A colonoscopy is most commonly performed for colon cancer screening. Colonoscopy is also performed to evaluate and treat problems of the lower GI tract.
After monitored anesthesia care (MAC) or IV (intravenous) sedation is administered, a rectal exam is performed. A thin, flexible tube, or endoscope, is then inserted through the anus and advanced to the end of the colon, and occasionally into the distal part of the small intestine (called the ileum). The endoscope is equipped with a camera and has a channel to allow insertion of air to visualize the colon. Any remaining liquid stool can also usually be suctioned. The endoscope also has ports to allow the physician to perform different procedures, such as biopsies, and polypectomies (removal of polyps).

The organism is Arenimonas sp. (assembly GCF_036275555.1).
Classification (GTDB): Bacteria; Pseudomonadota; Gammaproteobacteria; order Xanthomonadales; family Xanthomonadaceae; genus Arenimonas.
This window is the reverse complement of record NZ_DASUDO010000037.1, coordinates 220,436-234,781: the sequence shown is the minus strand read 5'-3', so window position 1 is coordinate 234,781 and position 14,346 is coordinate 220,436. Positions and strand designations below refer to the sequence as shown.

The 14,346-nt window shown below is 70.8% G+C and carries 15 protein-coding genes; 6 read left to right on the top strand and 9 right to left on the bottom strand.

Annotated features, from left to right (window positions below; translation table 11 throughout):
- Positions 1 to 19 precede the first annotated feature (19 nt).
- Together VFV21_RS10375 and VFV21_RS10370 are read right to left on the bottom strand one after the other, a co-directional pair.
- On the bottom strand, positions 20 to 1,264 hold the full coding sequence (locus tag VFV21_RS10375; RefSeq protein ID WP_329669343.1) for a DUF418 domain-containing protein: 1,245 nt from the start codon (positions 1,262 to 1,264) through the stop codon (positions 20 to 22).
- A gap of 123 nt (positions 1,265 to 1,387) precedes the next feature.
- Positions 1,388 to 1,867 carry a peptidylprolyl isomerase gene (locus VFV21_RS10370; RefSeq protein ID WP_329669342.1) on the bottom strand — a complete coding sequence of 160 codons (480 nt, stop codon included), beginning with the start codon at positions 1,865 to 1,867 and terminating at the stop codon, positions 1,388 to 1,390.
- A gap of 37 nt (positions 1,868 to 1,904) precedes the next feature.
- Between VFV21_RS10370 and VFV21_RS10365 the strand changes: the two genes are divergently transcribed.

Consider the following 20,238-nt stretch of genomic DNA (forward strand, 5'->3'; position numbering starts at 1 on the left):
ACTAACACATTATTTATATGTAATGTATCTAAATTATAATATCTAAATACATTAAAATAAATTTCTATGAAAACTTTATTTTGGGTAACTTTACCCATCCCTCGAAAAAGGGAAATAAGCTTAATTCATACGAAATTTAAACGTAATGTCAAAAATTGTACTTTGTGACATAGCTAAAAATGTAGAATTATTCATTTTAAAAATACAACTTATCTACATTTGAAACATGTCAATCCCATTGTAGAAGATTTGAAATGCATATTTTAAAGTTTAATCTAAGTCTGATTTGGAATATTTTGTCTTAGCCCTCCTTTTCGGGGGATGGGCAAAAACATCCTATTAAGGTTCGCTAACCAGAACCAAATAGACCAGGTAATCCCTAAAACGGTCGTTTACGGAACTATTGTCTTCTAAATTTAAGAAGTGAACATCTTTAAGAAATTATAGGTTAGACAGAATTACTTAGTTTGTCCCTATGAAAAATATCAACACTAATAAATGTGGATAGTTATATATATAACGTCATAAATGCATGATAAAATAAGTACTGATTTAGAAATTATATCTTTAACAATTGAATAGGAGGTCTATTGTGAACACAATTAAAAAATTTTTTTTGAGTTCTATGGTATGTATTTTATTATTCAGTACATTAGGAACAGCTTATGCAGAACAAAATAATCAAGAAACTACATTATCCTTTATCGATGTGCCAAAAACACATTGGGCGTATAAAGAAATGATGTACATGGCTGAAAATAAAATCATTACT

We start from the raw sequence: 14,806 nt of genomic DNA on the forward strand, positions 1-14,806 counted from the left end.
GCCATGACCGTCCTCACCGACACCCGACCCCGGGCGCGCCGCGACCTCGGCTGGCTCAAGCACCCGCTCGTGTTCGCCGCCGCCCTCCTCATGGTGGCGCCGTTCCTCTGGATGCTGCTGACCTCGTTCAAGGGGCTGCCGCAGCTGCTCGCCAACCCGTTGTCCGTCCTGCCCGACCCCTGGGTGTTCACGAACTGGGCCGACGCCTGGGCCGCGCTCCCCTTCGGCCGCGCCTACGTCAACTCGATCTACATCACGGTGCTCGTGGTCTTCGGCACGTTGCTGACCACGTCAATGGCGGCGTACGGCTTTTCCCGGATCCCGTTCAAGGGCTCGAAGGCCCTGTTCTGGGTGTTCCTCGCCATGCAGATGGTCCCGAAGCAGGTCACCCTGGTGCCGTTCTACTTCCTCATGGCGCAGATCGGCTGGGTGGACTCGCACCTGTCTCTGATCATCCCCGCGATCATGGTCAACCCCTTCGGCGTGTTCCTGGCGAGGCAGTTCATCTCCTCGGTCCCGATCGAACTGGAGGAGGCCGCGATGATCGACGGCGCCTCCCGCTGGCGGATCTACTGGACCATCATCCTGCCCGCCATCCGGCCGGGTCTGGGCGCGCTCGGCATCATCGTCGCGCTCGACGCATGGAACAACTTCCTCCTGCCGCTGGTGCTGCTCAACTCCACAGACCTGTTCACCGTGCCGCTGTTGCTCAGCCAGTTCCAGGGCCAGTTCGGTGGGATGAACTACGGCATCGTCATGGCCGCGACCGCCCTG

You will be allowed to drink ONLY clear liquids for 1-2 days prior to the colonoscopy. The day prior to the colonoscopy, you will receive laxatives that will initiate several bowel movements to cleanse the colon in preparation for the procedure. Your doctor will give you instructions for your bowel preparation at the time you schedule your colonoscopy appointment. Your doctor may also ask that you refrain from taking certain medications, such as aspirin, anti-inflammatory drugs, anti-platelet agents, warfarin (Coumadin), or other blood thinners.